This ability to turn fluorescent molecules on and off opened up the possibility of distinguishing between individual molecules in a concentrated medium like a cell – the molecules would not have to be separated spatially or by fluorescing with different colours – they could be activated at different times instead. Seeing the work of Moerner and others with GFP was enough to tempt Betzig back into the field. He left the family company, and together with friend Harald Hess – a former colleague from Bell Labs who was also unemployed – developed photoactivated localisation microscopy (Palm), building the first prototype device in Hess’s apartment in San Diego.
They were helped by cell biologist Jennifer Lippincott-Schwartz at the US National Institutes of Health in Bethesda, who had developed a mutant GFP that initially existed in the ‘off’ state, but could be made to fluoresce by irradiating it at 488nm, which eventually caused it to darken irreversibly, a phenomenon known as ‘photobleaching’. This allowed a widely dispersed set of molecules in a sample to be activated, located and imaged, then silenced, a cycle that can be repeated over and over again to build up a complete picture of all the molecules and reveal an image at a resolution far higher than Abbe’s limit. The first demonstration of the Palm technique came in 2006, when it was used to image whole cells and subcellular structures including mitochondria tagged with fluorescent proteins.5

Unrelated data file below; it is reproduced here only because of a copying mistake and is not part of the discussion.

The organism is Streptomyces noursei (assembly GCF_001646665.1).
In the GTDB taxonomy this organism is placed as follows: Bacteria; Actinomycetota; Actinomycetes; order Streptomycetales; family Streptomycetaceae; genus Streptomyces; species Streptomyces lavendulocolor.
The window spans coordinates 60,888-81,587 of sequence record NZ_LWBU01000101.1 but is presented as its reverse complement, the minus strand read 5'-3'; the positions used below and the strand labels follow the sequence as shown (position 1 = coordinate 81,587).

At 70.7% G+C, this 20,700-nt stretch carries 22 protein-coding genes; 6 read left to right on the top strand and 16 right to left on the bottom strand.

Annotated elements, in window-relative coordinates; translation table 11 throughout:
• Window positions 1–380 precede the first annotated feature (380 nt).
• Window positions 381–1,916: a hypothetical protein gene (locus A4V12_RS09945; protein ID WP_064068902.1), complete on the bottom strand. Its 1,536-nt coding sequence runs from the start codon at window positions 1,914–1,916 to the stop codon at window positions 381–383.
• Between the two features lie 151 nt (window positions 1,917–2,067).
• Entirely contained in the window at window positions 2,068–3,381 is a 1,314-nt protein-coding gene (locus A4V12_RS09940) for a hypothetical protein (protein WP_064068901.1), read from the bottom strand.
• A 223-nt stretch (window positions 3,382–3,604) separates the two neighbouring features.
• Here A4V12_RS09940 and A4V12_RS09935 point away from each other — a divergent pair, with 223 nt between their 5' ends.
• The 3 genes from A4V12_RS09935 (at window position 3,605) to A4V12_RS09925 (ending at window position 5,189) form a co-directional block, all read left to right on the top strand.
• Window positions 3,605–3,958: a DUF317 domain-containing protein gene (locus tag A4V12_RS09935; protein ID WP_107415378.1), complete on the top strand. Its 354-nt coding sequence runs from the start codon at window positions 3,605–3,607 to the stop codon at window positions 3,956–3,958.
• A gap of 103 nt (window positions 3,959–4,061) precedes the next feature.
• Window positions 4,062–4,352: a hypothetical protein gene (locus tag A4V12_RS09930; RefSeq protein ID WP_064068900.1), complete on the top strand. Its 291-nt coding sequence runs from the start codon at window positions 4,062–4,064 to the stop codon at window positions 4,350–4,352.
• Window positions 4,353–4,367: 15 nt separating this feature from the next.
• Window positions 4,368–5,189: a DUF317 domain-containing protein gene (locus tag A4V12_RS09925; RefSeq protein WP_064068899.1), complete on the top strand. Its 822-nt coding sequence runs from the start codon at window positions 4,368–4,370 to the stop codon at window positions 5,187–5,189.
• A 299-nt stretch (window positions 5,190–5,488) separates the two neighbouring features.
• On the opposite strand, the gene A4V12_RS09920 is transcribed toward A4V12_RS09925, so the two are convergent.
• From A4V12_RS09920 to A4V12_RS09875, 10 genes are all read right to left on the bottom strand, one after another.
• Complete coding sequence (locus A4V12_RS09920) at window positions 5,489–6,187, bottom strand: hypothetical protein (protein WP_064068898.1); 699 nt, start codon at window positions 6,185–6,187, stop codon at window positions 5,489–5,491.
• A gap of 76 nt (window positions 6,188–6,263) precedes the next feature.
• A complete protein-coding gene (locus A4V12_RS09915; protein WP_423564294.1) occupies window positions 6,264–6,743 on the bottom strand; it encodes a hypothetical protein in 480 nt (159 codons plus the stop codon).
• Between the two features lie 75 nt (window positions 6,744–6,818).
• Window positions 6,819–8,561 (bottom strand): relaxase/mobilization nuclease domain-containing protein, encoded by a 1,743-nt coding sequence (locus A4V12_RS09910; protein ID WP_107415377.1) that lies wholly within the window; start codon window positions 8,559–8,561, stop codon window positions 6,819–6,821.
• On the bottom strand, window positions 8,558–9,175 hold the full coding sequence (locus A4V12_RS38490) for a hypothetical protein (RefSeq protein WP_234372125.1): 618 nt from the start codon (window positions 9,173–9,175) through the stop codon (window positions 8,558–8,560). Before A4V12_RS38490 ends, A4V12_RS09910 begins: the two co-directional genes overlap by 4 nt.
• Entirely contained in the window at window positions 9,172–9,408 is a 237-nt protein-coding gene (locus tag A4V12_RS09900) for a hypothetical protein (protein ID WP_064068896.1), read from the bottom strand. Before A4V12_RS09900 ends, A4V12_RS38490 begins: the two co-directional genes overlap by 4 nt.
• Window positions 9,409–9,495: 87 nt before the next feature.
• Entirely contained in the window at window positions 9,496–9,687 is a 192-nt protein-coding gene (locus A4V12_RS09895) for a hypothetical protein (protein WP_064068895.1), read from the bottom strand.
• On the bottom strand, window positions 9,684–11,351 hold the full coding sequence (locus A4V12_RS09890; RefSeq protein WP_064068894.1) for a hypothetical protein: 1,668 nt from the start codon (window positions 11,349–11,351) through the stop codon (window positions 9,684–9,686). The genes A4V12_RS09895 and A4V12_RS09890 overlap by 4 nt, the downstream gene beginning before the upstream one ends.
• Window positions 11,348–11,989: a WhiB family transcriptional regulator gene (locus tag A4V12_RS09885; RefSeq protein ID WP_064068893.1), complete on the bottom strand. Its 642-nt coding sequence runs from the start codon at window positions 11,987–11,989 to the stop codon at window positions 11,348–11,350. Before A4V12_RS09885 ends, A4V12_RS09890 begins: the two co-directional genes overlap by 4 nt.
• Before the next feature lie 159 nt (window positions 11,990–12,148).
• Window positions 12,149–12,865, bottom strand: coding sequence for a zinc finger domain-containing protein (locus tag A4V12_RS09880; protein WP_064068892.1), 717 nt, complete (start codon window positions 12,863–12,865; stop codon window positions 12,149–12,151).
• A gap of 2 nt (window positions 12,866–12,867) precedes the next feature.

The same year, another US group led by Xiaowei Zhuang at Harvard University developed a variation on the technique called stochastic optical reconstruction microscopy (Storm) using fluorescent cyanine dyes that can be reversibly switched on and off.6
Today, methods like Sted, Palm and Storm are offering cell and molecular biologists a nanoscale view inside cells without the constraints of electron microscopy. Lippincott-Schwartz says the techniques are ‘revolutionising our concepts of some of the most fundamental concepts of living cells, which until now were hidden’. Her group at NIH have continued to use super-resolution imaging to investigate how proteins organise themselves on different cellular structures, including those of disease-causing bacteria and viruses. ‘The techniques could even be used in identifying unique features of the Ebola virus to help find new ways to abolish it,’ she suggests.
Moerner has also collaborated with colleagues at his current base at Stanford University, US, to examine the contents of cells. His group and Lucy Shapiro’s have used single molecule spectroscopy to study the organisation of proteins involved in cell division in bacteria, and he also worked with Judith Frydman’s lab to look at the aggregation of proteins involved in Huntingdon’s disease, an approach which may offer new targets for treatments.